Many individuals often think of police work as reactionary. An alleged crime occurs and police are called to investigate. However, with technology, many police departments are looking to proactive policing or predictive policing as a new tool for their police work. In proactive or predictive policing, officers use data and sometimes algorithms to analyze patterns of human behavior. Law enforcement look at policies or strategies to prevent crimes or reduce the harm associated with crimes.
According to the National Institute of Justice, predictive policing attempts to harness the power of information, advanced technologies, and evidence-based intervention models to try to reduce crime and improve public safety. A two-pronged approach of applying advanced analytics to various data in combination with intervention models could potentially move law enforcement from reacting to crimes into the realm of predicting what and where something is likely to happen and deploying resources accordingly. https://www.nij.gov/…/predictive-policing/Pages/welcome.aspx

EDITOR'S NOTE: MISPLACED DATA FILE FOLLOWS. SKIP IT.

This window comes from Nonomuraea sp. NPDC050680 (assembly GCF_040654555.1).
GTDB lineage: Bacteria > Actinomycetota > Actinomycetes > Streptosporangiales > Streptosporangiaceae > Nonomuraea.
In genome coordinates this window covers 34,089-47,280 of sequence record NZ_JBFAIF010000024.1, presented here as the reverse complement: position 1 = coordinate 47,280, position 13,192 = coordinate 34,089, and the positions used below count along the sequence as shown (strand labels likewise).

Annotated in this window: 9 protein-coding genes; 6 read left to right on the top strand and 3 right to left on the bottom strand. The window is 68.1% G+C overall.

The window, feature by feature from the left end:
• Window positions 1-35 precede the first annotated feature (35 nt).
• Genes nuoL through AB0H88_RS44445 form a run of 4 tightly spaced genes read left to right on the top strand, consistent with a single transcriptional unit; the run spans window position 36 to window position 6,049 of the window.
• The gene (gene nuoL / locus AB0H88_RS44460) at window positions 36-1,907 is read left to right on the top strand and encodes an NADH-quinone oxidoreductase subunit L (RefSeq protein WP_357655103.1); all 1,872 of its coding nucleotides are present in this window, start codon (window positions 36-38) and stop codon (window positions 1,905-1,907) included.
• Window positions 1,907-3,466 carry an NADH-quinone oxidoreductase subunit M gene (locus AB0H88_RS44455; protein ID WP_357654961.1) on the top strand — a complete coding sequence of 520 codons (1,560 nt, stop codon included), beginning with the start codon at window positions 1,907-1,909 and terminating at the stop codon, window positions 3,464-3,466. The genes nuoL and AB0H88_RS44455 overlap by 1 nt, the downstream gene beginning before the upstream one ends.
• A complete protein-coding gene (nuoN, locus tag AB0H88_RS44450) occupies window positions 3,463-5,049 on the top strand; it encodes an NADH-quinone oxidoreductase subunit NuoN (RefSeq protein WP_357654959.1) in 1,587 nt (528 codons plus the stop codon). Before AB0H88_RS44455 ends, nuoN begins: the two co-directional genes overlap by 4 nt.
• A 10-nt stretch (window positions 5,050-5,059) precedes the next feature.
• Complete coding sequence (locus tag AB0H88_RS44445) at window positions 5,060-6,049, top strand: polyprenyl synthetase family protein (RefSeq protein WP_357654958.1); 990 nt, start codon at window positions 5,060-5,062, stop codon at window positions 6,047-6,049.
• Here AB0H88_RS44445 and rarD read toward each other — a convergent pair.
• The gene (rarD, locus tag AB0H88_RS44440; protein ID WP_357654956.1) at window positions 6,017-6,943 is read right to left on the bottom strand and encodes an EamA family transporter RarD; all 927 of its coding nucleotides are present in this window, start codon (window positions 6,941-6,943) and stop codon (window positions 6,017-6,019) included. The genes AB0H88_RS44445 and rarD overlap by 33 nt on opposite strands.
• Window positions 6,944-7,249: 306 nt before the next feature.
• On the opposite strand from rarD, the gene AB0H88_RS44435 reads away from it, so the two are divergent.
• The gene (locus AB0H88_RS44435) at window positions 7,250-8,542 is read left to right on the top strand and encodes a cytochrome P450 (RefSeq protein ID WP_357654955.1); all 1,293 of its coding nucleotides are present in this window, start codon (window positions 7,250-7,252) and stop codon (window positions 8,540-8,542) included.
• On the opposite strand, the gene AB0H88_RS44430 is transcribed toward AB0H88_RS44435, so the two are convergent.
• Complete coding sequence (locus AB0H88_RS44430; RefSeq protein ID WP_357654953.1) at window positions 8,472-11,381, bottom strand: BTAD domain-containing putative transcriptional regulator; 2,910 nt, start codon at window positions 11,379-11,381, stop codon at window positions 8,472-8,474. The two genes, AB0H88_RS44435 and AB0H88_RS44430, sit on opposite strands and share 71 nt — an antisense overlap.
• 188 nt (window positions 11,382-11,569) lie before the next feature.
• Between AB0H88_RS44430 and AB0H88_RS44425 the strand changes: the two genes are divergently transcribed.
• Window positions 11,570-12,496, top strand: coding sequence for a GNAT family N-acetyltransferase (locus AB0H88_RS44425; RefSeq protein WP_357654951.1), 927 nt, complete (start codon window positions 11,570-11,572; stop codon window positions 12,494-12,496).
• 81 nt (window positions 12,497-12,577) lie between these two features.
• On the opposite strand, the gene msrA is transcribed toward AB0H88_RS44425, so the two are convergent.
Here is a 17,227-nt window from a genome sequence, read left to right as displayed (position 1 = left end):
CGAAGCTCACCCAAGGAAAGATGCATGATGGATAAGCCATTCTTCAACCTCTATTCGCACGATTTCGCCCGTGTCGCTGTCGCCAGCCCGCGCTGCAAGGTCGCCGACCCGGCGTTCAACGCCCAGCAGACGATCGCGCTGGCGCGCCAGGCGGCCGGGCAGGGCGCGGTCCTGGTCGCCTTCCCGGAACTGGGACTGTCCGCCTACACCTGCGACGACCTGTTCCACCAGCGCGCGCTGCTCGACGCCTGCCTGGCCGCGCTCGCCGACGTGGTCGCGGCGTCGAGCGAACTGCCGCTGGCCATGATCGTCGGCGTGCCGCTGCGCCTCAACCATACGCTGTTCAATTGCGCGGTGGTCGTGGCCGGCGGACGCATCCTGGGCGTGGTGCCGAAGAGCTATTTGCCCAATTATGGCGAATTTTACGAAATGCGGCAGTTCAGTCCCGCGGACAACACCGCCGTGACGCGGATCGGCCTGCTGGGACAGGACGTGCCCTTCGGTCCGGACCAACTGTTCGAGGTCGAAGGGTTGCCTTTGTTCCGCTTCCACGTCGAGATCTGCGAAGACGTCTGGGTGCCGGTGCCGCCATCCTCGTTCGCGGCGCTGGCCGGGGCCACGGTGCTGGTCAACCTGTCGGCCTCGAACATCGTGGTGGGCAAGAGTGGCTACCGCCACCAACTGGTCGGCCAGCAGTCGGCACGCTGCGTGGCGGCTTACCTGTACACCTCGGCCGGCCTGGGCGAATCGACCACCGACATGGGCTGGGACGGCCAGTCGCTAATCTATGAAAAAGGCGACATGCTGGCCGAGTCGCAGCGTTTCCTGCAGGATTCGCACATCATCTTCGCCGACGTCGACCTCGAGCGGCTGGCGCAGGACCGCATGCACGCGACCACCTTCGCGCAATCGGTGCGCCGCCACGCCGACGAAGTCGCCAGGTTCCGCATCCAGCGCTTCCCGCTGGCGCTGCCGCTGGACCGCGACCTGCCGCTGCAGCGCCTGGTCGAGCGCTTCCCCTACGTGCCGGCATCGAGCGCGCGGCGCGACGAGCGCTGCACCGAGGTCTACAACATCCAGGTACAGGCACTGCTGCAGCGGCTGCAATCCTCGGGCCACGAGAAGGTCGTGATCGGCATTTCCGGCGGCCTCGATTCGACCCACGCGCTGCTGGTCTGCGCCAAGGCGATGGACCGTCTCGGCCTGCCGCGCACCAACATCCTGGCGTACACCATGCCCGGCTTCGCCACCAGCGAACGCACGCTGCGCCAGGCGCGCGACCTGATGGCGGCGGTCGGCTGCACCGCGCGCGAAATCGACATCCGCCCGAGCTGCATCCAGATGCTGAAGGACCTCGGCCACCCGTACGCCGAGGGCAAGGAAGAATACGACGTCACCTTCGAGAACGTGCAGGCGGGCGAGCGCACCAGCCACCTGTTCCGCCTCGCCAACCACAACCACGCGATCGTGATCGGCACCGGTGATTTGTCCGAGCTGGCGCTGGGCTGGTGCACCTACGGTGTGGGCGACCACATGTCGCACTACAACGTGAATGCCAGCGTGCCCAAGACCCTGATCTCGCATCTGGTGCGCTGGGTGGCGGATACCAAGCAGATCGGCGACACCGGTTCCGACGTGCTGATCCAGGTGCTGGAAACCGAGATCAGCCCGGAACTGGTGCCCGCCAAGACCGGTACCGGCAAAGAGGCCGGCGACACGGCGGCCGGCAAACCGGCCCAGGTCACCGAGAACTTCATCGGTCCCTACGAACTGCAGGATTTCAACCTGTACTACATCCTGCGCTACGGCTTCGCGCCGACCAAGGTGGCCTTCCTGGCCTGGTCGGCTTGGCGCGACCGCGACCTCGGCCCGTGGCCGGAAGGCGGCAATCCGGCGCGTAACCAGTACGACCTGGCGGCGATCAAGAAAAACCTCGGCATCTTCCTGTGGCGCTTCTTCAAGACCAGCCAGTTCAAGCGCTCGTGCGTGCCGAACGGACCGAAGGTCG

While no doubt a useful and innovative tool for law enforcement, predictive policing can potentially have serious implications on the constitutional rights of the individuals being policed. What data are police using and where did they obtain that information? Was that information obtained through consent or through a warrant? How are they using that information and how are they storing it? As the use of the predictive policing tool develops and increases in use, there is little doubt that the technique will face constitutional and evidentiary challenges along the way.
With a team of former deputy prosecutors now representing individuals accused of various crimes from misdemeanors to felonies, Keffer Hirschauer LLP stands ready to provide its clients with trusted representation and accurate information regarding the law, and its application to their individualized case. Act now and call us today at (317) 857-0160 or 1-800-NOT-GUILTY.